- It first simulates the conversion from the document's space to working CMYK, using the rendering intent and black-point compensation settings specified in Color Settings.
- It renders that simulation to the monitor, using relative colorimetric rendering. If Use Black Point Compensation is turned on in Color Settings, it's also applied to the rendering from the proof space to the monitor.
The default Proof Setup settings probably don't represent the output you're trying to preview, so to really benefit from soft-proofing, you need to be more specific. Your first stop is the Proof Setup submenu (see Figure 4-14), which governs exactly what Proof Colors shows you. If your actual output conditions are represented by one of the menu items, choose it so that Proof Setup will use those conditions when it shows you the soft-proof.
Figure 4-14 The Proof Setup submenu lets you choose a wide variety of soft-proofing options, including your own custom settings.
However, chances are that the output conditions listed by default on the Proof Setup submenu aren't specific enough to represent your output conditions. To unleash the power of soft-proofing, you need to use the Customize Proof Condition dialog, which gives you the tools you need to nail your soft-proofs precisely and list them on the Proof Setup submenu.
Customize Proof Condition Dialog
The Customize Proof Condition dialog lets you independently control the rendering from the document's space to the proof space, and from the proof space to the screen. It allows you to preview accurately just about any conceivable kind of output for which you have a profile. You can open the Customize Proof Condition dialog (see Figure 4-15) by choosing View > Proof Setup > Custom.
Figure 4-15 You can control color conversions from the document space to the proofing space and from the proofing space to the monitor.
Custom Proof Condition. The Custom Proof Condition pop-up menu lets you recall setups that you've saved in the special Proofing folder. (On Mac OS X, this folder is in harddrive\Library\Application Support\Adobe\Color\Proofing. In Windows, it's in the Program Files\Common Files\Adobe\Color\Proofing folder.) You can save proof setups anywhere on your hard disk by clicking Save, and load them by clicking the Load button, but the setups you save in the Proofing folder appear on the list automatically. (Even better, they also appear at the bottom of the Proof Setup submenu, where you can choose them directly.)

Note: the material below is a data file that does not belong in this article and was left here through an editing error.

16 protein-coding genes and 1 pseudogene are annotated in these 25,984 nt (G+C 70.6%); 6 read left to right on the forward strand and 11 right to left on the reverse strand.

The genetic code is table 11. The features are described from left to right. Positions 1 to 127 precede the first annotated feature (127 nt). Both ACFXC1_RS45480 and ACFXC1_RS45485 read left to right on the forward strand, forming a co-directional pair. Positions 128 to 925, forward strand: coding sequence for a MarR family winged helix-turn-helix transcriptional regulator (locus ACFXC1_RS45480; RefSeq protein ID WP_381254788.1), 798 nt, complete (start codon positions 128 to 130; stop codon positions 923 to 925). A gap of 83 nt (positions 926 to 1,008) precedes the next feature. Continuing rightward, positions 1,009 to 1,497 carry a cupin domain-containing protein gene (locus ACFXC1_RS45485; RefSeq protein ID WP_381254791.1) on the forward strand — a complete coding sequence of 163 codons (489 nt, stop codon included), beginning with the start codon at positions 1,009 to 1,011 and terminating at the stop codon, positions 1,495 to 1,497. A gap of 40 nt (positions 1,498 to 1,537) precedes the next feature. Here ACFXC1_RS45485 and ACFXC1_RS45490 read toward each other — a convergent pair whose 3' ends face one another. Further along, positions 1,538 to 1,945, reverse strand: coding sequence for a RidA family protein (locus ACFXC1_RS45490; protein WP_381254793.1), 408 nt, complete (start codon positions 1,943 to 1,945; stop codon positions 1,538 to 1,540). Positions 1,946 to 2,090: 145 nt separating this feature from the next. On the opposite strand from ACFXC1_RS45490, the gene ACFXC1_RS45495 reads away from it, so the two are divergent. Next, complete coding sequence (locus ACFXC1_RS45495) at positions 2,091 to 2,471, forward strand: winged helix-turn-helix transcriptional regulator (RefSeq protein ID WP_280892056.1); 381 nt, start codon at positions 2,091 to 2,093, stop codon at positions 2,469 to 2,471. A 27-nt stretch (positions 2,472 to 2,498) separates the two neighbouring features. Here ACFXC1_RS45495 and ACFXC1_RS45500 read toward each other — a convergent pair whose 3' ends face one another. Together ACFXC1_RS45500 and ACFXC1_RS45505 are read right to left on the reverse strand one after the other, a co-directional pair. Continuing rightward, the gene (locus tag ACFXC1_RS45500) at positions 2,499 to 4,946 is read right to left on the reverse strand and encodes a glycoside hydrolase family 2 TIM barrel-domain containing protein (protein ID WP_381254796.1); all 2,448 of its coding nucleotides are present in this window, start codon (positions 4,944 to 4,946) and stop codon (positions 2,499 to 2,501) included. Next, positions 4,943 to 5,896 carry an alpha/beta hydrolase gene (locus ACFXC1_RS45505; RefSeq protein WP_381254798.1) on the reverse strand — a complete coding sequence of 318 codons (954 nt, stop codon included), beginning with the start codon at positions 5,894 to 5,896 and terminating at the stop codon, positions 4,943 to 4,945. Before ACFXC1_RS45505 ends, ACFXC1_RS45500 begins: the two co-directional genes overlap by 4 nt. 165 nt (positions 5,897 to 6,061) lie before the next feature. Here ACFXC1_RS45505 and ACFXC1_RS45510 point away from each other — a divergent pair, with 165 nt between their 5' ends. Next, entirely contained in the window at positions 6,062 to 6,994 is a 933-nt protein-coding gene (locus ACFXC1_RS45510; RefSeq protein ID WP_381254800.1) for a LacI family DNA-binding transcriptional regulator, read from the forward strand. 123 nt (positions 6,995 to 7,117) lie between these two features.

Device to Simulate. The Device to Simulate pop-up menu lets you specify the proofing space you want to simulate. You can choose any profile, but if you choose an input profile (for a scanner or digital camera), the Preserve Numbers check box becomes checked and dimmed, and all the other controls become unavailable. Generally, you'll want to choose an RGB, CMYK, or grayscale output profile.
Preserve RGB/CMYK/Gray Numbers. The Preserve Numbers check box tells Photoshop to show you what your file would look like if you sent it to the output device without performing a color-space conversion. It's available only when the image is in the same color mode as the selected profile (such as when both are in RGB); when you turn it on, the Rendering Intent pop-up menu becomes unavailable, since no conversion is requested.
This feature is particularly useful when you have a CMYK file that was prepared for some other printing process. It shows you how the CMYK data will work on your output, which can help you decide whether you need to edit the image, convert it to a different CMYK space, or just send it as is. It's also useful for seeing just how crummy your image will look if you send it to your desktop inkjet printer without converting it to the proper profile (see "Converting Colors When You Print," later in this chapter).
Rendering Intent. The Rendering Intent pop-up menu lets you specify the rendering intent you want to use in the conversion from the document's space to the proof space. Since the correct intent depends on individual images, it's good to be able to test it. It defaults to the rendering intent specified in the Color Settings dialog. If you change it, it remembers your change. Saving a new proof condition also saves your selected rendering intent, so if you're continually being tripped up by the wrong intent, you can just save a proof setup with your preferred rendering intent and make sure to use it.
Black Point Compensation. When turned on, this option applies black-point compensation when converting from the document's space to the proof space. Keep this option turned on; the only exceptions are some obscure printing workflows that will tell you when it should be turned off.